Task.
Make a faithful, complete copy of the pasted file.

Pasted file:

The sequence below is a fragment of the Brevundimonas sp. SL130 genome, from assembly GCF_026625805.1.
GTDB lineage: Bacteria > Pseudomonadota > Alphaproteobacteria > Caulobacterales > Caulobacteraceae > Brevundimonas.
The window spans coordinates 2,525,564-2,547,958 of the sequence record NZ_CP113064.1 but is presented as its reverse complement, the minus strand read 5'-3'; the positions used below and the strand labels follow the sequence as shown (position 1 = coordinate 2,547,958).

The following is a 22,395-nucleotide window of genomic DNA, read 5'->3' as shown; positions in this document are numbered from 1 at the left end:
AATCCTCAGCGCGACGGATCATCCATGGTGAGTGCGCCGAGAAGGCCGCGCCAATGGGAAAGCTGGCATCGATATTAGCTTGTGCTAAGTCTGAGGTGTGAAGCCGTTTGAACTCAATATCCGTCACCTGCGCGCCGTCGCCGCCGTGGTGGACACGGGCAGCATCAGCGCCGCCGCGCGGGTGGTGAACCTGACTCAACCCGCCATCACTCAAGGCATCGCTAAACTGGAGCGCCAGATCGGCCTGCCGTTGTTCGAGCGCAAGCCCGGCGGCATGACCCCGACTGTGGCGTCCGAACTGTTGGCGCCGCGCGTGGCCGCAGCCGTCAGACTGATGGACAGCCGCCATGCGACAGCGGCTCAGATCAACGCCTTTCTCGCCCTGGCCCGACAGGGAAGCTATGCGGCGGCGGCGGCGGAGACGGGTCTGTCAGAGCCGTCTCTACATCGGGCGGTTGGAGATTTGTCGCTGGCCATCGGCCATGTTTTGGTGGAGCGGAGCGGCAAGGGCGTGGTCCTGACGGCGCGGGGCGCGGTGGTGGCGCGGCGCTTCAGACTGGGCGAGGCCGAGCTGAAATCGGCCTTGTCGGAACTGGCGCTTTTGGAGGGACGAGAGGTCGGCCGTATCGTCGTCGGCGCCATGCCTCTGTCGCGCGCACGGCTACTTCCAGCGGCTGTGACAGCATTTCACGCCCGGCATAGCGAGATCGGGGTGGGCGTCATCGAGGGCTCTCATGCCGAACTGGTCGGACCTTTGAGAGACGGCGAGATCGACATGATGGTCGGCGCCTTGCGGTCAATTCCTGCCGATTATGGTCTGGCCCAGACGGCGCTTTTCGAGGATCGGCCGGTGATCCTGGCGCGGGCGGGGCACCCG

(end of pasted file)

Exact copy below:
The sequence below is a fragment of the Brevundimonas sp. SL130 genome, from assembly GCF_026625805.1.
GTDB lineage: Bacteria > Pseudomonadota > Alphaproteobacteria > Caulobacterales > Caulobacteraceae > Brevundimonas.
The window spans coordinates 2,525,564-2,547,958 of the sequence record NZ_CP113064.1 but is presented as its reverse complement, the minus strand read 5'-3'; the positions used below and the strand labels follow the sequence as shown (position 1 = coordinate 2,547,958).

The following is a 22,395-nucleotide window of genomic DNA, read 5'->3' as shown; positions in this document are numbered from 1 at the left end:
AATCCTCAGCGCGACGGATCATCCATGGTGAGTGCGCCGAGAAGGCCGCGCCAATGGGAAAGCTGGCATCGATATTAGCTTGTGCTAAGTCTGAGGTGTGAAGCCGTTTGAACTCAATATCCGTCACCTGCGCGCCGTCGCCGCCGTGGTGGACACGGGCAGCATCAGCGCCGCCGCGCGGGTGGTGAACCTGACTCAACCCGCCATCACTCAAGGCATCGCTAAACTGGAGCGCCAGATCGGCCTGCCGTTGTTCGAGCGCAAGCCCGGCGGCATGACCCCGACTGTGGCGTCCGAACTGTTGGCGCCGCGCGTGGCCGCAGCCGTCAGACTGATGGACAGCCGCCATGCGACAGCGGCTCAGATCAACGCCTTTCTCGCCCTGGCCCGACAGGGAAGCTATGCGGCGGCGGCGGCGGAGACGGGTCTGTCAGAGCCGTCTCTACATCGGGCGGTTGGAGATTTGTCGCTGGCCATCGGCCATGTTTTGGTGGAGCGGAGCGGCAAGGGCGTGGTCCTGACGGCGCGGGGCGCGGTGGTGGCGCGGCGCTTCAGACTGGGCGAGGCCGAGCTGAAATCGGCCTTGTCGGAACTGGCGCTTTTGGAGGGACGAGAGGTCGGCCGTATCGTCGTCGGCGCCATGCCTCTGTCGCGCGCACGGCTACTTCCAGCGGCTGTGACAGCATTTCACGCCCGGCATAGCGAGATCGGGGTGGGCGTCATCGAGGGCTCTCATGCCGAACTGGTCGGACCTTTGAGAGACGGCGAGATCGACATGATGGTCGGCGCCTTGCGGTCAATTCCTGCCGATTATGGTCTGGCCCAGACGGCGCTTTTCGAGGATCGGCCGGTGATCCTGGCGCGGGCGGGGCACCCG